Exploring where life and story meet!

Tuesday, February 28, 2017

A window on the world

For a world that is supposedly without borders, boundaries, or limits thanks to technology, I wonder if we are not the most myopic generation in the history of the world, assuming we know and understand things far away in time or space or both because we can google it in a heart beat, but in truth we know nothing, least of all ourselves.  But there is a cure: read.  Yes, that old fashioned, outdated, archaic activity is not reserved for spinsters of the Jane Austen period (you know, pre-1995), it does indeed have its uses.  We google things, glance through a short paragraph or a few words, and deem ourselves experts on any given topic, when our forebears (including our pre-google selves) used to pick up a book and actually get familiar with the topic, and through stories, we could actually live through the French Revolution or the travels of Odysseus.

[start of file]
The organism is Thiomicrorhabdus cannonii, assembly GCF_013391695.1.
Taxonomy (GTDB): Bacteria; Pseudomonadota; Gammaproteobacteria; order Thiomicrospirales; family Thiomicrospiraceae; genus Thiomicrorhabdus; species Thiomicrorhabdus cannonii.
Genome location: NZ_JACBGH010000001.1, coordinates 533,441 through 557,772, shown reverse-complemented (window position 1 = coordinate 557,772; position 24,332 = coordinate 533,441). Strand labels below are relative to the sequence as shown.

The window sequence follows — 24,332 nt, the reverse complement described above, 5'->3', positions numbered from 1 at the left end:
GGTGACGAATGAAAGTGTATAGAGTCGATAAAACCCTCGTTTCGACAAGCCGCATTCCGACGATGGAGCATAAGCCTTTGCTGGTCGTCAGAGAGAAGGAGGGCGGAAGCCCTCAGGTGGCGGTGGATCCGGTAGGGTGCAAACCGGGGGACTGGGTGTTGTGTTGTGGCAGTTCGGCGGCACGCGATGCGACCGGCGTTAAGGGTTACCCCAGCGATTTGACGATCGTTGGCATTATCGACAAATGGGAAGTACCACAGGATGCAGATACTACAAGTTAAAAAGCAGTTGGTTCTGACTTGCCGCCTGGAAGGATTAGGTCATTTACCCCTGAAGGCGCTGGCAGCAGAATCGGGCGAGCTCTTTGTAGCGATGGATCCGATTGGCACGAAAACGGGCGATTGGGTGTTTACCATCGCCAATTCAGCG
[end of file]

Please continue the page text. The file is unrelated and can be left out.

But nowadays, our worldview is more narrow than ever.  We hem ourselves in with our favorite bands, songs, quotes, movies, TV shows, and talk to no one but those who agree with us in taste and opinion, even our media consumption is strictly that which makes us comfortable, calling everyone who disagrees even slightly an idiot or a bigot or a fiend of the worst sort.  We have this safe, fake cocoon to protect us from real understanding, empathy, kindness, and thought and we like it that way.   It isn't messy, uncomfortable, or challenging, it is safe, calm, and unexciting; it is beige.  Yes, beige, that offensively dull and ubiquitous color with no life or personality or meaning that goes with everything but nobody likes.  It is the color of suburban houses and apartment carpets and cubical walls.